Incorporating Your Business: Are you locked in, or can a business entity be changed?

As an advisor to startups, I see some common challenges many early companies face. One of the first is the decision on how to incorporate the business.

Since there are likely few employees (if any), and likely no revenues for a newly formed startup, it feels like overkill to register as a corporation and submit to annual meetings, reports, and filings as such. In addition to some extra annual filings, a C-corporation will also file its own tax return, and founders will pay taxes both as the corporation and on their personal tax returns. A limited liability corporation (LLC) has fewer requirements and a more streamlined tax process, and as you’ll see later in this article, comes with its own drawbacks as well.

Do your homework, but don’t get side-tracked

These decisions can get confusing and it’s good to find some resources to get informed before filing. Here’s a good video on how to choose between a C-corp, S-corp, and LLC for your business type:

Choosing a business entity video

Video: How to choose a business entity

I’ve been there. In 2008 when I started my first business, I felt nervous and confused, wanting to get everything right. Over a period of weeks, I agonized over making the right decision, trying to get all the information I needed and researching how to make all the proper filings. During that time I was completely distracted from the actual work of getting my small business off the ground.

Stick with what you know, outsource the rest

After starting two more businesses since then, I’ve learned not to get side-tracked by the busy-work of filing, and outsourced that work to someone who knew the regulations and required filings a lot better than me. In fact, there are companies which specialize in managing the incorporation process along with a whole list of other compliance issues which will come along with any business.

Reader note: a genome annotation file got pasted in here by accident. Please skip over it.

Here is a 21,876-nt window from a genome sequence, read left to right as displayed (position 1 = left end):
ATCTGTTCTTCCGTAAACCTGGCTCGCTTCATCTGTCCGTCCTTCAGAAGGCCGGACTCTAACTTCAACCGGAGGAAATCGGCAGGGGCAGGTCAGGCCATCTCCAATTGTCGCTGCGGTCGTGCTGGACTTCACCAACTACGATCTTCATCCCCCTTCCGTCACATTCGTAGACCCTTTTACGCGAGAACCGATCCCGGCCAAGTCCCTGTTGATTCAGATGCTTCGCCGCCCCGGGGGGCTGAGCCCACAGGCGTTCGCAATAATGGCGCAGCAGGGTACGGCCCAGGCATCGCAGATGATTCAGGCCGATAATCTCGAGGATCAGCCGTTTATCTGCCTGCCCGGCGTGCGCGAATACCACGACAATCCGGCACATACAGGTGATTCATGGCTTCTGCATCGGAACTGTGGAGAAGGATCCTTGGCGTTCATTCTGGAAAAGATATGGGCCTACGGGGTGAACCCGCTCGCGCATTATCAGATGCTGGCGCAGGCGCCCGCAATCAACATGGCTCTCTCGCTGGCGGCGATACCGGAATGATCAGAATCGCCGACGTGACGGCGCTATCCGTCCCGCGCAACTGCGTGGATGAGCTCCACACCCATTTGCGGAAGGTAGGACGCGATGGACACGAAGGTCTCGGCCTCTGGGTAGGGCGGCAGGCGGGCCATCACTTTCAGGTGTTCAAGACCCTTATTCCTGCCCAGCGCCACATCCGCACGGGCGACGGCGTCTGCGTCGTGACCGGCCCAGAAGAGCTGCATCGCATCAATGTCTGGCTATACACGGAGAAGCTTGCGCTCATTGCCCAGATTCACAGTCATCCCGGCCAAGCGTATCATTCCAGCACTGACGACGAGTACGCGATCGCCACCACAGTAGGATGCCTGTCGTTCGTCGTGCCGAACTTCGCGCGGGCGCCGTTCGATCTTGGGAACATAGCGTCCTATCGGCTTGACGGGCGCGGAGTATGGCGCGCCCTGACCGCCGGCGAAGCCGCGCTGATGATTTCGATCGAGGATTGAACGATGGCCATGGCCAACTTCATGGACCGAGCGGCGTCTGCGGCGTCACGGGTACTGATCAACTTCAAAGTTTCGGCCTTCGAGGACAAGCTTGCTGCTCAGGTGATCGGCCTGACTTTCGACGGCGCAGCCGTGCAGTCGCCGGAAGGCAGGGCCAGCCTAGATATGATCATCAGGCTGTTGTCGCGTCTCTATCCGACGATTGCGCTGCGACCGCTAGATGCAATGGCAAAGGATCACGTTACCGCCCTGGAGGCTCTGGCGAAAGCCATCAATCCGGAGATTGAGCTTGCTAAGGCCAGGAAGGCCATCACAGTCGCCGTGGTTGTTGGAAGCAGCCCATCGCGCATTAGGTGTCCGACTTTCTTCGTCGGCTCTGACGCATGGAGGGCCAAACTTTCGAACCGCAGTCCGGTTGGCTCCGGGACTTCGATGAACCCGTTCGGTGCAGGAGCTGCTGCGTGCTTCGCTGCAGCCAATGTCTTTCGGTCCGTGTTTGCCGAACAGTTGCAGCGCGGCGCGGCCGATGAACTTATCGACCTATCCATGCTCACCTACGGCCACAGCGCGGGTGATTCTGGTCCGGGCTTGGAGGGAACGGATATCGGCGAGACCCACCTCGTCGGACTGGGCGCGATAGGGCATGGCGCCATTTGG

Don’t sweat the decision

Sometimes what seems right at the start doesn’t always stay that way. In 2016, a company I was advising was considering an expansion which would require additional funding. When incorporating however, the two founders had chosen to form a limited liability corporation (LLC). Because of the number of investors, they were not able to issue shares for the fundraise. After a brief panic and an expensive visit to a lawyer, they discovered conversion to a C-corp was not very difficult at all, and they engaged a compliance agency who made the switch in time for the funding.

What’s the lesson here? Don’t over think it at the start. Just focus on validating your product-market fit, and getting to your go-to-market strategy as quickly as possible. There are lots of great resources out there to help you with managing the corporate issues and they are worth every penny in terms of time they save and in the protection they provide by going to an expert. I’ve spoken with the experts at CT Corporation, a corporate compliance and registered agent provider. They provide a lot of good information on all these topics right on their website, and it’s free to call and just ask them what your options are on any business compliance issue. They also have an online chat feature for any quick questions you might have as well.

What are the takeaways?

  • Do your homework, but don’t let the paperwork keep you from getting your business started
  • Stick with what you know, outsource the rest to people who know more than you
  • Don’t sweat your choice when getting started, changing your corporate formation is not hard when you have help

Resources from this article:

Do you have an experience to share? Have you experienced a pivot which required changing your corporate status? Let me know your experience in the comments!

This is a sponsored conversation written by me on behalf of CT Corporation. The opinions and text are all mine.